I don't care who writes a nation's laws or crafts its advanced treaties, if I can write its economics textbooks. ~Paul Samuelson.
The news came last night. Paul Samuelson, whose work helped to form the basis of modern economics, died on December 13, 2009 at the age of 94 after a brief illness. Paul Samuelson was best known for his work about making economics more practical and oriented towards problem-solving rather than just subject of academic discussions. He was the first American to get a Nobel Prize for Economics in 1970. The Nobel Prize Committee stated, while giving the award, that he has "done more than any contemporary economist to raise the level of scientific analysis in economic theory." He is justly considered as 'Father of Modern Economics' for his contribution revitalization of the basic economics by Keynes.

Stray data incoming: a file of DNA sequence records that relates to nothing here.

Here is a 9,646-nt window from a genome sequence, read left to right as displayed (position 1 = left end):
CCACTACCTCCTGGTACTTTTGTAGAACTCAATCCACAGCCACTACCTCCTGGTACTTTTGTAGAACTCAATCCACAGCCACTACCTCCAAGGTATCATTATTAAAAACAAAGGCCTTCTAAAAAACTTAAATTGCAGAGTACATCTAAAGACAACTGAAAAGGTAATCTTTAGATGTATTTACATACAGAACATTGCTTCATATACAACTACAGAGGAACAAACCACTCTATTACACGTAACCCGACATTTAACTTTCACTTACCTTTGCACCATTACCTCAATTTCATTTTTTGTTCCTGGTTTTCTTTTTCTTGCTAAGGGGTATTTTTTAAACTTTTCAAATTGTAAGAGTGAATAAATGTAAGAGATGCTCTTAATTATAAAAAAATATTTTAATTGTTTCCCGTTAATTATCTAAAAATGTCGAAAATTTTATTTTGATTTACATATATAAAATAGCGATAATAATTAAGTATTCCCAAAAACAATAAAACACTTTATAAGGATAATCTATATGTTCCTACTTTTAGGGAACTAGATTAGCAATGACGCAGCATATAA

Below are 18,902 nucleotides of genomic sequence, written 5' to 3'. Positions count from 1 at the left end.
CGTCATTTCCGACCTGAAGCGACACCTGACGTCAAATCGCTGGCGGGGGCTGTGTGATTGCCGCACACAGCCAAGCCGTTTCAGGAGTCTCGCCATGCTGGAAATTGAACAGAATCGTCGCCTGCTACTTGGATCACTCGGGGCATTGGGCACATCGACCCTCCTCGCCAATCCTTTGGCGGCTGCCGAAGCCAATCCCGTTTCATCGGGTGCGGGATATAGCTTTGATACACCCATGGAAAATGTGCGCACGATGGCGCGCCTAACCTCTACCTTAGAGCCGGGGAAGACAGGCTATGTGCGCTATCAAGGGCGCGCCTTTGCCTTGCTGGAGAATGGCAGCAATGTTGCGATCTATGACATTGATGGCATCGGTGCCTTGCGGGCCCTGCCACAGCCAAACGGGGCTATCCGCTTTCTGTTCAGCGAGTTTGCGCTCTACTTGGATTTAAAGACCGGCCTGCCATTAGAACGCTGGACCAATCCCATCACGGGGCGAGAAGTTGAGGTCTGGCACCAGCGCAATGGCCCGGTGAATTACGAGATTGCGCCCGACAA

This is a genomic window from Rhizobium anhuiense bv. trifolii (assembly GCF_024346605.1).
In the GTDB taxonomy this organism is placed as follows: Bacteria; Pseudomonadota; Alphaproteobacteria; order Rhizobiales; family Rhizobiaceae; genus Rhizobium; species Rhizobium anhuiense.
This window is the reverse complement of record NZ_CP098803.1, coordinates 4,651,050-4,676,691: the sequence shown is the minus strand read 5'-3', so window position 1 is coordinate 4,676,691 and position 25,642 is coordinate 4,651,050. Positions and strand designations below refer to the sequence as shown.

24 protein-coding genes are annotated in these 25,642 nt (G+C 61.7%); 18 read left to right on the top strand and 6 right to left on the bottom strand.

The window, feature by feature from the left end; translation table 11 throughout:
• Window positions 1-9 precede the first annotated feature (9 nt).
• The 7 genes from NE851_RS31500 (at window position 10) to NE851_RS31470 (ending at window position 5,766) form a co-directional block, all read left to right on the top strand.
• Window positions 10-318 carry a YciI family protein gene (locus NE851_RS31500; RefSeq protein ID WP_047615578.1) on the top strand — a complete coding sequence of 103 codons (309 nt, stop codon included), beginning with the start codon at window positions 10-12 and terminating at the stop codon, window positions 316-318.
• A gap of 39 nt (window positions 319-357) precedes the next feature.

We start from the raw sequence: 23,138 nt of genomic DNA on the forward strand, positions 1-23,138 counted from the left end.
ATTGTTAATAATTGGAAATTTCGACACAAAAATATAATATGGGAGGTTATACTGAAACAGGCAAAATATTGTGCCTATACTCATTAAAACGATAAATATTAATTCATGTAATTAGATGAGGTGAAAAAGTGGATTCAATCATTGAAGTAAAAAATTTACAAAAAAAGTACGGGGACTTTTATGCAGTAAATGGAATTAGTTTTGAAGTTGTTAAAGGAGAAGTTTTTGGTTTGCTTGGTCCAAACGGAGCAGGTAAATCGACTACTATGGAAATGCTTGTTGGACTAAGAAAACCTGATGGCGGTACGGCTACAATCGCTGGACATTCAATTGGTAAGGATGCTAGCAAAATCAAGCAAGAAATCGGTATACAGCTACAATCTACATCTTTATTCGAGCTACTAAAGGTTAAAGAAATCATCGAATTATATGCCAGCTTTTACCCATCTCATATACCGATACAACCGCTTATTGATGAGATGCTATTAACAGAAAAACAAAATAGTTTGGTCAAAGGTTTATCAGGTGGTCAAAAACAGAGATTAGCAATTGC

Samuelson is mostly known for his epoch-making book Economics: An Introductory Analysis, which has been used as a standard textbook of economics worldwide over decades with a print of millions of copies with above 40 editions and reprints.
Massachusetts Institute of Technology, where Paul Samuleson devoted his career, notes: "The world is different today because he was with us for many years." The world of economics too feels the same paying its modest homage to the economist of the economists.